Bodies in (Public) Space
This dance work morphs, mixes, and disorients constructs of what's typical and atypical in movement
Reviewed by Jonelle Seitz, Fri., Jan. 31, 2014
Bodies in (Public) SpaceVarious locations, starting at South Congress at Monroe
Final performances: Saturday, Feb. 1, 1pm; Sunday, Feb. 2, 3pm
Running time: 45 min.
South Congress and Monroe, Saturday, 1pm. We were lined up against the building behind Cap Metro's sleek new bus stop, watching four black-clad performers: one folded at the waist over the railing, one crouching behind it, one raising one crutch toward the sky, one staring at an imaginary watch. None of us were waiting for a bus. We were waiting to see what happened next, and the performers were waiting for our contexts to expand enough to let them in.
It happened, via the slow, subtle changes in their vignette, familiarity being the great leveler. When you repeat a word over and over, it loses the sharpness of its meaning, freeing you to notice its sounds, its qualities, your accent. When typical body positions, movement qualities, and utterances cohabit long enough with atypical ones, the sharpness of "difference" weakens, broadening what we effortlessly accept. Bodies in (Public) Space, conceived by Lucy Kerr, morphs, mixes, and disorients constructs of what's typical and atypical. Kerr's performers – whose first rodeo this was not, as most of them practice and perform mixed-ability dance with Body Shift (a collaboration between Forklift Danceworks and VSA Texas) – were intense and open.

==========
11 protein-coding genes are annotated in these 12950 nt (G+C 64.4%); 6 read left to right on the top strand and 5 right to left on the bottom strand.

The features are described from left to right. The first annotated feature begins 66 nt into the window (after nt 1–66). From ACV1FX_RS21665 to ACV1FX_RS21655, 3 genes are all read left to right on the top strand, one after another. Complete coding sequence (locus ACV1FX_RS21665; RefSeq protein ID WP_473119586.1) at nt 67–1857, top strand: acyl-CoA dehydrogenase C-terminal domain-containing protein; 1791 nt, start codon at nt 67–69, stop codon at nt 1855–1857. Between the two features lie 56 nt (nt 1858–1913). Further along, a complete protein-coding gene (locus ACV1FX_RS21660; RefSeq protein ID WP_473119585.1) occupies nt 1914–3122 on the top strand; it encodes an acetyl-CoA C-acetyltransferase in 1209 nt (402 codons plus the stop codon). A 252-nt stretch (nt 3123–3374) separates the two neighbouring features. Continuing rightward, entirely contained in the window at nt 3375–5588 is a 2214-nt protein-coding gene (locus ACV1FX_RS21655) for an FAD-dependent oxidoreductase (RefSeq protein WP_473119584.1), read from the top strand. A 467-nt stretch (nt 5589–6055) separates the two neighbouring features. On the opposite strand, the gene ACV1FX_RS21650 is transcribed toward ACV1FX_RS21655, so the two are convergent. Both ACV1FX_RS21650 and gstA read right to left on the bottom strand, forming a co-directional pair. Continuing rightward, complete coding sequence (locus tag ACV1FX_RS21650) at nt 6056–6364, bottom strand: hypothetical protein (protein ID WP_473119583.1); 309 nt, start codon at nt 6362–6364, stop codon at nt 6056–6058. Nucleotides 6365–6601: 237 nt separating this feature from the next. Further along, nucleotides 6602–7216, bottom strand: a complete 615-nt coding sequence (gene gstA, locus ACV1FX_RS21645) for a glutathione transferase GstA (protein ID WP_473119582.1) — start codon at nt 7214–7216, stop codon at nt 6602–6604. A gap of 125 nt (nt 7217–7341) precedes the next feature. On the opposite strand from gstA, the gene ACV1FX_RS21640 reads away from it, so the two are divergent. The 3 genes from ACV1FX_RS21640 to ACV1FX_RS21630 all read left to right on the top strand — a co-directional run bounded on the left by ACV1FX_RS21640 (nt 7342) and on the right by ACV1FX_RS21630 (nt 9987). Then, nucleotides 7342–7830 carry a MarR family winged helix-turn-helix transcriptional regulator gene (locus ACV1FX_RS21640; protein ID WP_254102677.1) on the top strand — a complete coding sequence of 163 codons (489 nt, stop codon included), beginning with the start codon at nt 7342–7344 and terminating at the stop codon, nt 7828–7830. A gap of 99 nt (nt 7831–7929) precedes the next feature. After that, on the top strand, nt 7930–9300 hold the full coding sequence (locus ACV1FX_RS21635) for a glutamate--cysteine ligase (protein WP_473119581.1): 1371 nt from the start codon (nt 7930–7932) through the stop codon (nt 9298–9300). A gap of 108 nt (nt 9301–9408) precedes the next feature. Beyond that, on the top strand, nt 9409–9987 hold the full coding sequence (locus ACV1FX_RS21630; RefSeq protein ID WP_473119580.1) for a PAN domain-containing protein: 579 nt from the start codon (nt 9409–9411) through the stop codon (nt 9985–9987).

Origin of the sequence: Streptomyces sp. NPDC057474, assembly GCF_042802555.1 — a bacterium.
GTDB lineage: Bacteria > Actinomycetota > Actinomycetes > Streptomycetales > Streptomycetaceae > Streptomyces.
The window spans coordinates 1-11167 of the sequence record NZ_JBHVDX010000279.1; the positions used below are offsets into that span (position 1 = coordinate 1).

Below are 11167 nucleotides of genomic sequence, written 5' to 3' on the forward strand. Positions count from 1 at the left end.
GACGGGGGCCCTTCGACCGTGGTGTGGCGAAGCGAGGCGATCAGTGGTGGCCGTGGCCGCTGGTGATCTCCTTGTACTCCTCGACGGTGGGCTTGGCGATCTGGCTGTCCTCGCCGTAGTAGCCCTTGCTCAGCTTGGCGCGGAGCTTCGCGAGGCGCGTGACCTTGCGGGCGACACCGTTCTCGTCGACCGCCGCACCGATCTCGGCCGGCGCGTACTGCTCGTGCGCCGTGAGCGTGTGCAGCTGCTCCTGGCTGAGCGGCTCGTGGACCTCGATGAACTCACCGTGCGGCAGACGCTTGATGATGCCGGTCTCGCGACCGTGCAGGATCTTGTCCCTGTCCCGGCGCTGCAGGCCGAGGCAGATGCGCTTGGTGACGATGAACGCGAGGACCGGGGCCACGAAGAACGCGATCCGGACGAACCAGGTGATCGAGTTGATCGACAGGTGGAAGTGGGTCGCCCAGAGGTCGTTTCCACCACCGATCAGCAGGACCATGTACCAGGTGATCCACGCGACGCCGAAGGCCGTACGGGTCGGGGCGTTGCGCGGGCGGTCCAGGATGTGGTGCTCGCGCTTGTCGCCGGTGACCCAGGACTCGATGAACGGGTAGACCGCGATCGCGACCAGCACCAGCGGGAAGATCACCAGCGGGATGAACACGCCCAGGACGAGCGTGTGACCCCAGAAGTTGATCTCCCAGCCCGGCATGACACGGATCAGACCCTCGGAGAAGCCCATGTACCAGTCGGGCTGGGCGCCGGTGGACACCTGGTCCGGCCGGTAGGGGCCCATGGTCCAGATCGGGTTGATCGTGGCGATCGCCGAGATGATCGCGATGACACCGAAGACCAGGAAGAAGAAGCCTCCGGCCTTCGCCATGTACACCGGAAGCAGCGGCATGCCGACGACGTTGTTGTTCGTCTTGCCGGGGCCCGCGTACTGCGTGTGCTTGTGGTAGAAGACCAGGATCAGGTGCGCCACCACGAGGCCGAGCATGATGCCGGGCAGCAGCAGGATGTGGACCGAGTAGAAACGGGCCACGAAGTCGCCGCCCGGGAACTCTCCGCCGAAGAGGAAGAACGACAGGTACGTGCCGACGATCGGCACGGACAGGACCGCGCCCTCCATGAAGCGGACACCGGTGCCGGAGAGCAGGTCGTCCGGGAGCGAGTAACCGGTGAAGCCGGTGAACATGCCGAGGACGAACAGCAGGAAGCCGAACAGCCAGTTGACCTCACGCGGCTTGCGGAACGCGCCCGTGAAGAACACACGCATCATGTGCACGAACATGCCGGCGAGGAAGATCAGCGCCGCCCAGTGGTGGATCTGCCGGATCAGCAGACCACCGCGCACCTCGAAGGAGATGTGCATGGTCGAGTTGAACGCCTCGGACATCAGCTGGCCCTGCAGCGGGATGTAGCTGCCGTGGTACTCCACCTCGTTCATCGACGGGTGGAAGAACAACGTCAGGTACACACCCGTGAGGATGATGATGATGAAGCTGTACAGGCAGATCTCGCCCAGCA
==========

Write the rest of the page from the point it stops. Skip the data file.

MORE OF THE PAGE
When they left the bus stop, we followed, in a sidewalk trek that scooted by tables at Güero's and cruised by the interminable queue outside Hopdoddy, all the while disarranging locomotion and the language associated with it. Pauses for movement exploration and rule-breaking – dressing in public, crumbling muffins, sharing apparatus – suggested someday-freedoms from the constructs of "normal." Wishes aside, it still felt trite when an able-bodied performer appropriated the movements and behaviors of disability. What's most interesting is not what's different or the same, but what is new.